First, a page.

• “Évidemment, il pleut. Regarde dehors.” (Obviously, it’s raining. Look outside.)
      • “Évidemment, tu vas réussir. Tu es si doué.” (Clearly, you will succeed. You are so talented.)

    Position in a Sentence:

    • “Évidemment” can appear at the beginning, middle, or end of a sentence, depending on the emphasis you want to convey.
      • “Évidemment, elle a gagné le concours.”
      • “Elle a gagné le concours, évidemment.”
      • “Elle a évidemment gagné le concours.”

    Variations:

    • “Bien évidemment”: This is a stronger form of “évidemment,” translating to “of course” or “most certainly.”
      • “Bien évidemment, je serai là à temps.”
    • “Tout évidemment”: This intensifies the sense of obviousness, translating to “quite obviously” or “very clearly.”
      • “Tout évidemment, c’est la meilleure option.”

    Cultural and Linguistic Notes: “Évidemment” is commonly used in both spoken and written French to express agreement, affirmation, or an expected outcome. It’s a word that adds clarity and emphasis to a statement and is often used in casual conversation.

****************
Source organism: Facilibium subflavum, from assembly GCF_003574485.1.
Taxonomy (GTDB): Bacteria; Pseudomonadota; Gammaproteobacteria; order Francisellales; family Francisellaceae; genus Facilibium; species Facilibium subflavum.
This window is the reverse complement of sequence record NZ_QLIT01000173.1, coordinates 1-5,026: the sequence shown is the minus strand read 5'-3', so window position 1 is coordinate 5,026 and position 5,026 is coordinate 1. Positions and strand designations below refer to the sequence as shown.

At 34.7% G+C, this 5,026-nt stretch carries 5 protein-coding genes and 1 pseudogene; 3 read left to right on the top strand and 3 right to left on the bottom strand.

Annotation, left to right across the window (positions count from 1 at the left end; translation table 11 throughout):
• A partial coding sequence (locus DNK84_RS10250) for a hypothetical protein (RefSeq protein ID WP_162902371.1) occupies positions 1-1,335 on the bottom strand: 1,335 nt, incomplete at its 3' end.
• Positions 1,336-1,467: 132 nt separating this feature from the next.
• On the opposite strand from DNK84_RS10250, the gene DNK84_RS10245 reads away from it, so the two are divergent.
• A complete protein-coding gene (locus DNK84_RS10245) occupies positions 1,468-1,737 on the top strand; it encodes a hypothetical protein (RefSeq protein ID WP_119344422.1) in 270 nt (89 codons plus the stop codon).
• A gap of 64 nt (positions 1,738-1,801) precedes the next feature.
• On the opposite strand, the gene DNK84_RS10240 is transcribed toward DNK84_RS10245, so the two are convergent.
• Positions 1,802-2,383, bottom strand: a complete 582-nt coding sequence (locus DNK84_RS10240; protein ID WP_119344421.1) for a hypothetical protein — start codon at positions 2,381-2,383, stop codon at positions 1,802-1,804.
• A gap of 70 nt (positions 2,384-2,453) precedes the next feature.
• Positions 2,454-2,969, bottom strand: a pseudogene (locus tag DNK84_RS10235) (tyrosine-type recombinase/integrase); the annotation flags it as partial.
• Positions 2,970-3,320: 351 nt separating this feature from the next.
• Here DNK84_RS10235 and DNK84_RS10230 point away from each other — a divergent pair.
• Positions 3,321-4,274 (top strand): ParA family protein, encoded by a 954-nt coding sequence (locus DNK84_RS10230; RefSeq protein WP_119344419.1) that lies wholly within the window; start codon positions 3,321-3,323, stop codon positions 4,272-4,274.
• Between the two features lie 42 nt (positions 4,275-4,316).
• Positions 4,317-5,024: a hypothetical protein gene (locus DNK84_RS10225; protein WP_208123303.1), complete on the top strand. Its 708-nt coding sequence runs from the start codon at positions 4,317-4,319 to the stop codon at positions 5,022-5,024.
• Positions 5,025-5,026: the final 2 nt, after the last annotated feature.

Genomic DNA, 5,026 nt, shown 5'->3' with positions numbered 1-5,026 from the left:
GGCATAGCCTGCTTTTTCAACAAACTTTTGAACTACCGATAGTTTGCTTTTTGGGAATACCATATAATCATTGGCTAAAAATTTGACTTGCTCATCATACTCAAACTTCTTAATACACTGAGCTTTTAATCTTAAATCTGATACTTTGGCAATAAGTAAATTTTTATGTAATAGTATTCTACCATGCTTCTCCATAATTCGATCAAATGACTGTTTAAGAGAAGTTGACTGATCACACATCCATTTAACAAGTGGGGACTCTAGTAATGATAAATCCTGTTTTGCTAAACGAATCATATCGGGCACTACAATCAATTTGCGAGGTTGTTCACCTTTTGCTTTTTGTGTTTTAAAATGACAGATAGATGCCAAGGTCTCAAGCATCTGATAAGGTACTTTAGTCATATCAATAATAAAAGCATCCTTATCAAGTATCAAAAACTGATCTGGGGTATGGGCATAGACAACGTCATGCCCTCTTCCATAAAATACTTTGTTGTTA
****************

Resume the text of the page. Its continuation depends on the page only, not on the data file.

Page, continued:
While “évidemment” is equivalent to “obviously” or “clearly,” it’s essential to understand the cultural context and tone of a conversation. Using it appropriately can help you sound more natural and confident in your French communication.

    In summary, “évidemment” is an adverb used to emphasize the certainty or obviousness of something. It’s a common and useful word in French conversations, allowing speakers to convey agreement or make statements that are clear and self-evident.

    What does “nous ramène” mean?

    This phrase translates to “brings us back” or “takes us back” in English. It’s a combination of the pronoun “nous” (us) and the verb “ramène” (brings back). Let’s explore its meaning and usage:

    “Nous ramène” is used when something brings someone or a group of people back to a certain place, time, memory, or situation.

    • “Cette chanson nous ramène à notre enfance.” (This song takes us back to our childhood.)